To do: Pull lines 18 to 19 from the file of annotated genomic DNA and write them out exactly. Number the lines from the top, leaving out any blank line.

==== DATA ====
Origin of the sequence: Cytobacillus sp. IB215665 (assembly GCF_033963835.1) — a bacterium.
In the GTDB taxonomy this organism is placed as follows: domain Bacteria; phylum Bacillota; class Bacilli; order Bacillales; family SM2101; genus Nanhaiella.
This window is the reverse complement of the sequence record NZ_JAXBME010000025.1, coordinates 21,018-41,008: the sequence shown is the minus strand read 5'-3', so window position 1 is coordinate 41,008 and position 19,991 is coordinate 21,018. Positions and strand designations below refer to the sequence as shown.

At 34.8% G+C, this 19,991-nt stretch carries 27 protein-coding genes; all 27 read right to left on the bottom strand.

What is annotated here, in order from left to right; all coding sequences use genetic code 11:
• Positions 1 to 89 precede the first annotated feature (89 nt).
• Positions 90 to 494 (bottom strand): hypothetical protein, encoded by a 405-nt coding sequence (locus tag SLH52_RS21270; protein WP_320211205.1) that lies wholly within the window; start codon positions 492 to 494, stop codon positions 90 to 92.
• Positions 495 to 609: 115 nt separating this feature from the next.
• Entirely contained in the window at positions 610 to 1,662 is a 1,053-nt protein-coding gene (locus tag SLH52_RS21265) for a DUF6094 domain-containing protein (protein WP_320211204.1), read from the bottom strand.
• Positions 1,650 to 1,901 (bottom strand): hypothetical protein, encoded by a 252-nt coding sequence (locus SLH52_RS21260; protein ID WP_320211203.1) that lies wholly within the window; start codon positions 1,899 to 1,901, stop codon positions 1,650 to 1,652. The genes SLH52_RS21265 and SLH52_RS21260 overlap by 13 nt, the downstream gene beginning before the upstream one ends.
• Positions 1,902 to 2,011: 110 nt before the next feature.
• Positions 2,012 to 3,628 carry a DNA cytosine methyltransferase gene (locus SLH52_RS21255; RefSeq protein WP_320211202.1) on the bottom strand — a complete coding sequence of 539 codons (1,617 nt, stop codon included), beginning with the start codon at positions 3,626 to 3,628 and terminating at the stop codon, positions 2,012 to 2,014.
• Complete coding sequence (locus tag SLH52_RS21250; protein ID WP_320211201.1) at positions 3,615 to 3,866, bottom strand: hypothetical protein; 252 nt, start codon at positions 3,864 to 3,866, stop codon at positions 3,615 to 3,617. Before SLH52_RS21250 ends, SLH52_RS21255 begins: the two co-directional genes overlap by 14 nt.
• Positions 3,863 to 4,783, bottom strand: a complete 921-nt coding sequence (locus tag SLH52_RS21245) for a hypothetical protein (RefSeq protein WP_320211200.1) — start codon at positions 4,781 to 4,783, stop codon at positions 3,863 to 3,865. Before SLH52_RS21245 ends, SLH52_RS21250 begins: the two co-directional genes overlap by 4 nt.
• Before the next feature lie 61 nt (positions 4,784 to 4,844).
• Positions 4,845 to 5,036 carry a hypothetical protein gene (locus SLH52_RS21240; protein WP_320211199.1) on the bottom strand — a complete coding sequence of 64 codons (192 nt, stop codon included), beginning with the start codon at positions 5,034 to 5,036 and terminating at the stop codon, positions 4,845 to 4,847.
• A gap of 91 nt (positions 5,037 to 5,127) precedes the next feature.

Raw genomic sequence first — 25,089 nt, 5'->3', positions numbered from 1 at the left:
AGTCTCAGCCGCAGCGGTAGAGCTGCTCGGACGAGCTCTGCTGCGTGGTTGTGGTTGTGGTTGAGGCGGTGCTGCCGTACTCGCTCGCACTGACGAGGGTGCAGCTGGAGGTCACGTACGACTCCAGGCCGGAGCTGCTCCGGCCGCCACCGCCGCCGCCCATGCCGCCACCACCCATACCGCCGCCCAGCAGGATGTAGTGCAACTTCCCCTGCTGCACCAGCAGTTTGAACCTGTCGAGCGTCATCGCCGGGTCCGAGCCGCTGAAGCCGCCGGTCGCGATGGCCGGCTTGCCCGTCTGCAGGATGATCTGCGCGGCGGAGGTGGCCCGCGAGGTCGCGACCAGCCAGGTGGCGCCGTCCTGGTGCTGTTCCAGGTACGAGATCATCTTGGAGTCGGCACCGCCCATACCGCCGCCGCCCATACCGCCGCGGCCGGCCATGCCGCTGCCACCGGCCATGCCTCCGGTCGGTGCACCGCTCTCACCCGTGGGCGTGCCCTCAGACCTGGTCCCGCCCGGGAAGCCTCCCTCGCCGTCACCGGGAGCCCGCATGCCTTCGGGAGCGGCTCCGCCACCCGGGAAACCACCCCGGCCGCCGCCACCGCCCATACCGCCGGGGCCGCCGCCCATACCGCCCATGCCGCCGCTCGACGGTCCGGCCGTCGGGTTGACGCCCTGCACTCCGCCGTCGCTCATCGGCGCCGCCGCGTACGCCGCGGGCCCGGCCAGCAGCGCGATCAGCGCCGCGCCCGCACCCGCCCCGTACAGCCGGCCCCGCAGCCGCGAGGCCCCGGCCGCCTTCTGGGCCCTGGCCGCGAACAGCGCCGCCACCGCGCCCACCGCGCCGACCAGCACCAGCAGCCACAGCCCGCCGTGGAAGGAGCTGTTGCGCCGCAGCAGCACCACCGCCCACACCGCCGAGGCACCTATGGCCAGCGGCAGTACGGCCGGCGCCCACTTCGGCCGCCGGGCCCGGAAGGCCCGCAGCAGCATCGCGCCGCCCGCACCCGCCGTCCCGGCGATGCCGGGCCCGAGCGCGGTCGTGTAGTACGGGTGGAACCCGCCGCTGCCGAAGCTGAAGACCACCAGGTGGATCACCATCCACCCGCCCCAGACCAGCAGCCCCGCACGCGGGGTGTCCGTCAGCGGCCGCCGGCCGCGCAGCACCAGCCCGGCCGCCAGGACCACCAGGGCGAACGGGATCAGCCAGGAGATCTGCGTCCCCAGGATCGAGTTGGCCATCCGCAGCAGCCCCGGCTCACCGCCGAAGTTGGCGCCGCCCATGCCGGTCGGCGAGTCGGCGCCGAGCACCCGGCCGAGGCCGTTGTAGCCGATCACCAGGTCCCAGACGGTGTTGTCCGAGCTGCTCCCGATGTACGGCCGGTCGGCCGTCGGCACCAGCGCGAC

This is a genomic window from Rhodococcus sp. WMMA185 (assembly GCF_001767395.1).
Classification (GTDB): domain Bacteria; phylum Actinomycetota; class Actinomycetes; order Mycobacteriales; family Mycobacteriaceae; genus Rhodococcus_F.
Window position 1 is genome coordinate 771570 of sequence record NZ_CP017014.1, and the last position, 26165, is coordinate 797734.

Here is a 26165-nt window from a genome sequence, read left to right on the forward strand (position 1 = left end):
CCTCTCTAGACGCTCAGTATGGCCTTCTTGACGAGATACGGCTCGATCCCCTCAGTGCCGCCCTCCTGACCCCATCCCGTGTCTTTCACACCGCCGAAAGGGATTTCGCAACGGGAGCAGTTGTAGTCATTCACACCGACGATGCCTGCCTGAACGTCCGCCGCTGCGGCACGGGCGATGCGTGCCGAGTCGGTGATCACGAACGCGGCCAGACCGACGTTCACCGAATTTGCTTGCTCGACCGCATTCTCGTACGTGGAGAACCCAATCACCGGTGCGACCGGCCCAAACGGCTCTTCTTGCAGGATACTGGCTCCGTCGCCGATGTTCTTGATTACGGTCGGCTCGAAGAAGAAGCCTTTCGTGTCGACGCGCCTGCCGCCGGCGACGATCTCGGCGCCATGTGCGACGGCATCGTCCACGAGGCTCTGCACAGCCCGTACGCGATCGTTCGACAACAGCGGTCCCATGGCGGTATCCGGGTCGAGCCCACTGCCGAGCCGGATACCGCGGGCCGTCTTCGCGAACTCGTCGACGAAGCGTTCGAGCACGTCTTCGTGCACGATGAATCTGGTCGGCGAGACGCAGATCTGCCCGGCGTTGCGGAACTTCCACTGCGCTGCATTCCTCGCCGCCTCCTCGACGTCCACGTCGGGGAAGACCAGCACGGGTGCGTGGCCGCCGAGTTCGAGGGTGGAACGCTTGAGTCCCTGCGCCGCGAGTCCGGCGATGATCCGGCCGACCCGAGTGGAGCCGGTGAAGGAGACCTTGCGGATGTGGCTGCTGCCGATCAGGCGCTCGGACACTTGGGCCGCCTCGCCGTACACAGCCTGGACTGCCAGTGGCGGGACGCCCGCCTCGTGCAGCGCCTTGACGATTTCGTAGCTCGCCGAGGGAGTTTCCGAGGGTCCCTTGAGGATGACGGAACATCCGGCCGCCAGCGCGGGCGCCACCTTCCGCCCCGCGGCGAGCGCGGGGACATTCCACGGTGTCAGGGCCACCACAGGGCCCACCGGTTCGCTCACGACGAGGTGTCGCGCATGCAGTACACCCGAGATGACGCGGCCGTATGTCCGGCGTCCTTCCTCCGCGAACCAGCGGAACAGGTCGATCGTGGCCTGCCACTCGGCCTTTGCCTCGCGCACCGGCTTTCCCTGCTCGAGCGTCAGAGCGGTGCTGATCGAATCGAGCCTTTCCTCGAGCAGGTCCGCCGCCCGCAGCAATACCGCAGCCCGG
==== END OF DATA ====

Raw genomic sequence first — 25,089 nt, 5'->3', positions numbered from 1 at the left:
AGTCTCAGCCGCAGCGGTAGAGCTGCTCGGACGAGCTCTGCTGCGTGGTTGTGGTTGTGGTTGAGGCGGTGCTGCCGTACTCGCTCGCACTGACGAGGGTGCAGCTGGAGGTCACGTACGACTCCAGGCCGGAGCTGCTCCGGCCGCCACCGCCGCCGCCCATGCCGCCACCACCCATACCGCCGCCCAGCAGGATGTAGTGCAACTTCCCCTGCTGCACCAGCAGTTTGAACCTGTCGAGCGTCATCGCCGGGTCCGAGCCGCTGAAGCCGCCGGTCGCGATGGCCGGCTTGCCCGTCTGCAGGATGATCTGCGCGGCGGAGGTGGCCCGCGAGGTCGCGACCAGCCAGGTGGCGCCGTCCTGGTGCTGTTCCAGGTACGAGATCATCTTGGAGTCGGCACCGCCCATACCGCCGCCGCCCATACCGCCGCGGCCGGCCATGCCGCTGCCACCGGCCATGCCTCCGGTCGGTGCACCGCTCTCACCCGTGGGCGTGCCCTCAGACCTGGTCCCGCCCGGGAAGCCTCCCTCGCCGTCACCGGGAGCCCGCATGCCTTCGGGAGCGGCTCCGCCACCCGGGAAACCACCCCGGCCGCCGCCACCGCCCATACCGCCGGGGCCGCCGCCCATACCGCCCATGCCGCCGCTCGACGGTCCGGCCGTCGGGTTGACGCCCTGCACTCCGCCGTCGCTCATCGGCGCCGCCGCGTACGCCGCGGGCCCGGCCAGCAGCGCGATCAGCGCCGCGCCCGCACCCGCCCCGTACAGCCGGCCCCGCAGCCGCGAGGCCCCGGCCGCCTTCTGGGCCCTGGCCGCGAACAGCGCCGCCACCGCGCCCACCGCGCCGACCAGCACCAGCAGCCACAGCCCGCCGTGGAAGGAGCTGTTGCGCCGCAGCAGCACCACCGCCCACACCGCCGAGGCACCTATGGCCAGCGGCAGTACGGCCGGCGCCCACTTCGGCCGCCGGGCCCGGAAGGCCCGCAGCAGCATCGCGCCGCCCGCACCCGCCGTCCCGGCGATGCCGGGCCCGAGCGCGGTCGTGTAGTACGGGTGGAACCCGCCGCTGCCGAAGCTGAAGACCACCAGGTGGATCACCATCCACCCGCCCCAGACCAGCAGCCCCGCACGCGGGGTGTCCGTCAGCGGCCGCCGGCCGCGCAGCACCAGCCCGGCCGCCAGGACCACCAGGGCGAACGGGATCAGCCAGGAGATCTGCGTCCCCAGGATCGAGTTGGCCATCCGCAGCAGCCCCGGCTCACCGCCGAAGTTGGCGCCGCCCATGCCGGTCGGCGAGTCGGCGCCGAGCACCCGGCCGAGGCCGTTGTAGCCGATCACCAGGTCCCAGACGGTGTTGTCCGAGCTGCTCCCGATGTACGGCCGGTCGGCCGTCGGCACCAGCGCGAC